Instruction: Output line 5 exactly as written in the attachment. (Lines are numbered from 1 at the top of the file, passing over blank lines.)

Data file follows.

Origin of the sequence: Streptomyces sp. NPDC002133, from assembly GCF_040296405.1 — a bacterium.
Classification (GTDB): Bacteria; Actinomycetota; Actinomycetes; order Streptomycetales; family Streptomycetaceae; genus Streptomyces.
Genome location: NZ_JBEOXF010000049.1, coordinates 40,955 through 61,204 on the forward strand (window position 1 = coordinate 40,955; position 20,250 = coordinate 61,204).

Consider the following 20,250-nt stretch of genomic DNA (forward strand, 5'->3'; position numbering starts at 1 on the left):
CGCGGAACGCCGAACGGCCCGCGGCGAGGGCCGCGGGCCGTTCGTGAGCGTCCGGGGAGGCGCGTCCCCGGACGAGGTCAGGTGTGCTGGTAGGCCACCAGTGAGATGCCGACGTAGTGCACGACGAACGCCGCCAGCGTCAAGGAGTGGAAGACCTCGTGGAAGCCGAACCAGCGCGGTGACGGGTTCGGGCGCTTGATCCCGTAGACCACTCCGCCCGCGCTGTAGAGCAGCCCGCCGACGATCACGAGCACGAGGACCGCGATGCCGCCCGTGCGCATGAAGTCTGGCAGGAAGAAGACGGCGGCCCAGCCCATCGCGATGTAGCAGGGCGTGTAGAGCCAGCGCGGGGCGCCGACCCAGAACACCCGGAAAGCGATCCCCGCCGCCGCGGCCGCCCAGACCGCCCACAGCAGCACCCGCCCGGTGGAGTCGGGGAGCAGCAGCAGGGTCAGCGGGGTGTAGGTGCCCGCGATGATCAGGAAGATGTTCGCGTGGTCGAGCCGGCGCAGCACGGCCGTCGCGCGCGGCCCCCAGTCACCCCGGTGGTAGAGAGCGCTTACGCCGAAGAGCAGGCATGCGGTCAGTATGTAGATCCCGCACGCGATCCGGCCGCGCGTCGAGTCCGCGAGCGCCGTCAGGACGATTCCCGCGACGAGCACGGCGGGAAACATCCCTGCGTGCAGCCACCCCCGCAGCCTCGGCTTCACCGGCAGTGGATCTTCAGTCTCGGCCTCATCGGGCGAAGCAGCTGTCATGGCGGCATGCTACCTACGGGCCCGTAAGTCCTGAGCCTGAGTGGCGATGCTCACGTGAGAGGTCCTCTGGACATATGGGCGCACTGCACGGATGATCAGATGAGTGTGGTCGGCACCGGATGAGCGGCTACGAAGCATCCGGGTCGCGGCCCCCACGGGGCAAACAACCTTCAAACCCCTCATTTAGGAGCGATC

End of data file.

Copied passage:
CGCGGAACGCCGAACGGCCCGCGGCGAGGGCCGCGGGCCGTTCGTGAGCGTCCGGGGAGGCGCGTCCCCGGACGAGGTCAGGTGTGCTGGTAGGCCACCAGTGAGATGCCGACGTAGTGCACGACGAACGCCGCCAGCGTCAAGGAGTGGAAGACCTCGTGGAAGCCGAACCAGCGCGGTGACGGGTTCGGGCGCTTGATCCCGTAGACCACTCCGCCCGCGCTGTAGAGCAGCCCGCCGACGATCACGAGCACGAGGACCGCGATGCCGCCCGTGCGCATGAAGTCTGGCAGGAAGAAGACGGCGGCCCAGCCCATCGCGATGTAGCAGGGCGTGTAGAGCCAGCGCGGGGCGCCGACCCAGAACACCCGGAAAGCGATCCCCGCCGCCGCGGCCGCCCAGACCGCCCACAGCAGCACCCGCCCGGTGGAGTCGGGGAGCAGCAGCAGGGTCAGCGGGGTGTAGGTGCCCGCGATGATCAGGAAGATGTTCGCGTGGTCGAGCCGGCGCAGCACGGCCGTCGCGCGCGGCCCCCAGTCACCCCGGTGGTAGAGAGCGCTTACGCCGAAGAGCAGGCATGCGGTCAGTATGTAGATCCCGCACGCGATCCGGCCGCGCGTCGAGTCCGCGAGCGCCGTCAGGACGATTCCCGCGACGAGCACGGCGGGAAACATCCCTGCGTGCAGCCACCCCCGCAGCCTCGGCTTCACCGGCAGTGGATCTTCAGTCTCGGCCTCATCGGGCGAAGCAGCTGTCATGGCGGCATGCTACCTACGGGCCCGTAAGTCCTGAGCCTGAGTGGCGATGCTCACGTGAGAGGTCCTCTGGACATATGGGCGCACTGCACGGATGATCAGATGAGTGTGGTCGGCACCGGATGAGCGGCTACGAAGCATCCGGGTCGCGGCCCCCACGGGGCAAACAACCTTCAAACCCCTCATTTAGGAGCGATC